The dark-toned, subtle, inviting and yet vaguely dangerous Deep Immersion represents electric bassist Konstantin Ionenko's project as a leader (and sole composer), the other being Flow from the Deep Tone Project, which he co-leads with guitarist Alexandr Pavlov.
Ionenko does not hide this music's antecedents, which are sixties hard bop, complete with the two-horn front line declaiming the theme in unison, supported by a piano trio. However, this is no slavish copy of that era's aesthetic, nor even that of today's neo-hard-bop mainstream.
Anchored by Ionenko's slick, polished, finely honed bass sound and unpredictable rhythms and note choices, his compositions roll out logically and are allowed to take their time to develop. The music is highly emotional, either on the romantic side, as in "Devoted" or "Deep Dive," or the energetic, slightly angry side, as in "Barracuda," "Sect" or the intense "Invisible."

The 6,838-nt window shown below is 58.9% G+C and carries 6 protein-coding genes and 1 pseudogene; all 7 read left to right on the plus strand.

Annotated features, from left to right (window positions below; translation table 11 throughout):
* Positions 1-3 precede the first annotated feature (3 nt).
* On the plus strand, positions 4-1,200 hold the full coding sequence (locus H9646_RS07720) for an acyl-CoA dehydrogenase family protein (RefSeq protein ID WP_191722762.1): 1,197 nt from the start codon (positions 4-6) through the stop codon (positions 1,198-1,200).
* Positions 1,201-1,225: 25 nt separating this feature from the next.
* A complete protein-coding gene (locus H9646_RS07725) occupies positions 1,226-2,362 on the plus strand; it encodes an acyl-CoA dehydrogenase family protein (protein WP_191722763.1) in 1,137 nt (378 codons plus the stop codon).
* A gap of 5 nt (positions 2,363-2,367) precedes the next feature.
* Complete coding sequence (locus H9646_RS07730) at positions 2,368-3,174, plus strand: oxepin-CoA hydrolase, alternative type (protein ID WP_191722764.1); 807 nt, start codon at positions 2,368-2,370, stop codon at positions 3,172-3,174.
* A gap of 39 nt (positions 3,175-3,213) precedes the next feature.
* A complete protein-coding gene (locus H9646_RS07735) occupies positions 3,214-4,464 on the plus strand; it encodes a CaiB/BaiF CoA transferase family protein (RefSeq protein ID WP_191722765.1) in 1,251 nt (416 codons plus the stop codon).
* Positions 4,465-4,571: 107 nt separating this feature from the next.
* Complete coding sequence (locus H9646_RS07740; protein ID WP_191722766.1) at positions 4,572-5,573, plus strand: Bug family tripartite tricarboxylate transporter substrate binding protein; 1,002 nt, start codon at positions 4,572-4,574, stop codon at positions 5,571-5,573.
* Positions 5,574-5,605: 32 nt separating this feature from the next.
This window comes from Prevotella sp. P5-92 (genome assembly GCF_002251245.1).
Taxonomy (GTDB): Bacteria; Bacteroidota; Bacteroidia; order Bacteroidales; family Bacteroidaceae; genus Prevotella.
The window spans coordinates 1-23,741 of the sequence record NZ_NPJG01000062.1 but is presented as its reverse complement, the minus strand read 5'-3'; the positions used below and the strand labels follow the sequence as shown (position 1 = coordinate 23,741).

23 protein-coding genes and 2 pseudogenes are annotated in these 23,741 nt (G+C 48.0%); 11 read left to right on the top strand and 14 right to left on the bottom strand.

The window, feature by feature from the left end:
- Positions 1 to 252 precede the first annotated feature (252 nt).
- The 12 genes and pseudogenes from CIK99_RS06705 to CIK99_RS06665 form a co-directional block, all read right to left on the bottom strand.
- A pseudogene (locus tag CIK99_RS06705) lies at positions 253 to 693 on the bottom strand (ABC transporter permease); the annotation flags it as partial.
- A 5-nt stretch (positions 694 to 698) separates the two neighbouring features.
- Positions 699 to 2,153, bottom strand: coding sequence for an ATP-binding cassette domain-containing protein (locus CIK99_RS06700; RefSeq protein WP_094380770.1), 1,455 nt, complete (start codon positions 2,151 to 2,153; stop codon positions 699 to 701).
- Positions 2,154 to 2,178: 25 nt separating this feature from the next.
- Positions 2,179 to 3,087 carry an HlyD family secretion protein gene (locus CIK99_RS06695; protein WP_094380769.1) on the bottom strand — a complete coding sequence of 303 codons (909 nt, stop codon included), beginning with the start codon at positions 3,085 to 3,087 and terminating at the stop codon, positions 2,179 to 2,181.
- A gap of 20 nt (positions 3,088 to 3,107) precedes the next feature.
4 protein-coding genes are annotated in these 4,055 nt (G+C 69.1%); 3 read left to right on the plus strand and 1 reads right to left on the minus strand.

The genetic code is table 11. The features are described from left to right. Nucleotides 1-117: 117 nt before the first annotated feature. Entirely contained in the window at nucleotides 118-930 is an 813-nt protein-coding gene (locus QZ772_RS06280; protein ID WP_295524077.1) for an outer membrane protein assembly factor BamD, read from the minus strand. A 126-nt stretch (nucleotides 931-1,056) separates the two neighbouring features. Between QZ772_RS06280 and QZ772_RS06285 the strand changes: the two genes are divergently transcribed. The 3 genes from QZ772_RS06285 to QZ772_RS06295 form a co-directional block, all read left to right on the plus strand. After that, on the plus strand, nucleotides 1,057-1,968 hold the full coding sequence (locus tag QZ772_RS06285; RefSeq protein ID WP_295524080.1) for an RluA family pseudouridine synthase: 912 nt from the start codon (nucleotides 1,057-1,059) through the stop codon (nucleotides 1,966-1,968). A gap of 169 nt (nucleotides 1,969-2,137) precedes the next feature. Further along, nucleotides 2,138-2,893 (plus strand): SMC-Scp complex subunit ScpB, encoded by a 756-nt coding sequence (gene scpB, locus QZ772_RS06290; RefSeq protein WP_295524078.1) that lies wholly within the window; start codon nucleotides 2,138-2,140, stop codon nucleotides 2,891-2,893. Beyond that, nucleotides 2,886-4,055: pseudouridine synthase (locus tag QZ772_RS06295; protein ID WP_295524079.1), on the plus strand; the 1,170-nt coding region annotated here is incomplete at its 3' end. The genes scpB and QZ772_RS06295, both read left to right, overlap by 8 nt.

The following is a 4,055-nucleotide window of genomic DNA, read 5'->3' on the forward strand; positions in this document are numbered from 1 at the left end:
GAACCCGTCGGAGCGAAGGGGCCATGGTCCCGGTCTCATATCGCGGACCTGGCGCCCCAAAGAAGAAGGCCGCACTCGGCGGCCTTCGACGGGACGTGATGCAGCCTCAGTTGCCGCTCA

All of players shine at one point or another, especially, and most naturally saxophonist Dmitri Shlelein, (who evokes Greg Osby to these ears) and trumpet/flugelhorn player Dennis Adu, but also pianist Pavel Litvinenko when he steps out to the front; drummer Pavel Galitsky is solidly in sync with Ionenko every step of the way.
Ionenko's music is deeply felt; one cannot help giving in to it and "immerse" in its sensuousness. Both horns affect a softened, gauzy sound which is supported by the piano's lush chords. There is a kind of intellectual sexiness to this music, mixed with a playful seriousness. The large sound stage matches the wide open emotional ambiance, but this is balanced by the simultaneous attention to detail and small-scale touches which continually surprise.
Deep Immersion is excellent and intelligent music, well conceived and extremely well-played. The future awaits for more from Ionenko and the musicians who surround him.
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